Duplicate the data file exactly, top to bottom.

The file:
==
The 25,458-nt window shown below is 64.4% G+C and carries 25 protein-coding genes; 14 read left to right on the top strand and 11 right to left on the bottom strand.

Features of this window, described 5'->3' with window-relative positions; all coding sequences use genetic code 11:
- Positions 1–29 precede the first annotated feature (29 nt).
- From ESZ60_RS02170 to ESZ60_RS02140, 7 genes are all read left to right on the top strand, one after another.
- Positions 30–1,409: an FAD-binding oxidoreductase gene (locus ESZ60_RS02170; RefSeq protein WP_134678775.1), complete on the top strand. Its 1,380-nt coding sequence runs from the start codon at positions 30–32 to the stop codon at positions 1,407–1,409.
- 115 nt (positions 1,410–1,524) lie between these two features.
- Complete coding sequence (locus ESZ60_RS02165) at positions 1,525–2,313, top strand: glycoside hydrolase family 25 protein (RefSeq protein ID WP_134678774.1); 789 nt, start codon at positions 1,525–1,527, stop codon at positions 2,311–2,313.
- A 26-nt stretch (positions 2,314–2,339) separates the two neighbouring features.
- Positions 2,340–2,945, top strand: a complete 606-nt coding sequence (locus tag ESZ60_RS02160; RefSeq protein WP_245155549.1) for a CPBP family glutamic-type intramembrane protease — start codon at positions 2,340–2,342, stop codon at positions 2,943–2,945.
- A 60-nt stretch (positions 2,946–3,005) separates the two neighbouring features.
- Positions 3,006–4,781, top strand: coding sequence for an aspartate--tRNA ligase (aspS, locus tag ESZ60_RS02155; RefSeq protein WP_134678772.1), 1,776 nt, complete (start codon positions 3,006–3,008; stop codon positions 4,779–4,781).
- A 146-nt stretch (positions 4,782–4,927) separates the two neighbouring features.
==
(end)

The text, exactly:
The 25,458-nt window shown below is 64.4% G+C and carries 25 protein-coding genes; 14 read left to right on the top strand and 11 right to left on the bottom strand.

Features of this window, described 5'->3' with window-relative positions; all coding sequences use genetic code 11:
- Positions 1–29 precede the first annotated feature (29 nt).
- From ESZ60_RS02170 to ESZ60_RS02140, 7 genes are all read left to right on the top strand, one after another.
- Positions 30–1,409: an FAD-binding oxidoreductase gene (locus ESZ60_RS02170; RefSeq protein WP_134678775.1), complete on the top strand. Its 1,380-nt coding sequence runs from the start codon at positions 30–32 to the stop codon at positions 1,407–1,409.
- 115 nt (positions 1,410–1,524) lie between these two features.
- Complete coding sequence (locus ESZ60_RS02165) at positions 1,525–2,313, top strand: glycoside hydrolase family 25 protein (RefSeq protein ID WP_134678774.1); 789 nt, start codon at positions 1,525–1,527, stop codon at positions 2,311–2,313.
- A 26-nt stretch (positions 2,314–2,339) separates the two neighbouring features.
- Positions 2,340–2,945, top strand: a complete 606-nt coding sequence (locus tag ESZ60_RS02160; RefSeq protein WP_245155549.1) for a CPBP family glutamic-type intramembrane protease — start codon at positions 2,340–2,342, stop codon at positions 2,943–2,945.
- A 60-nt stretch (positions 2,946–3,005) separates the two neighbouring features.
- Positions 3,006–4,781, top strand: coding sequence for an aspartate--tRNA ligase (aspS, locus tag ESZ60_RS02155; RefSeq protein WP_134678772.1), 1,776 nt, complete (start codon positions 3,006–3,008; stop codon positions 4,779–4,781).
- A 146-nt stretch (positions 4,782–4,927) separates the two neighbouring features.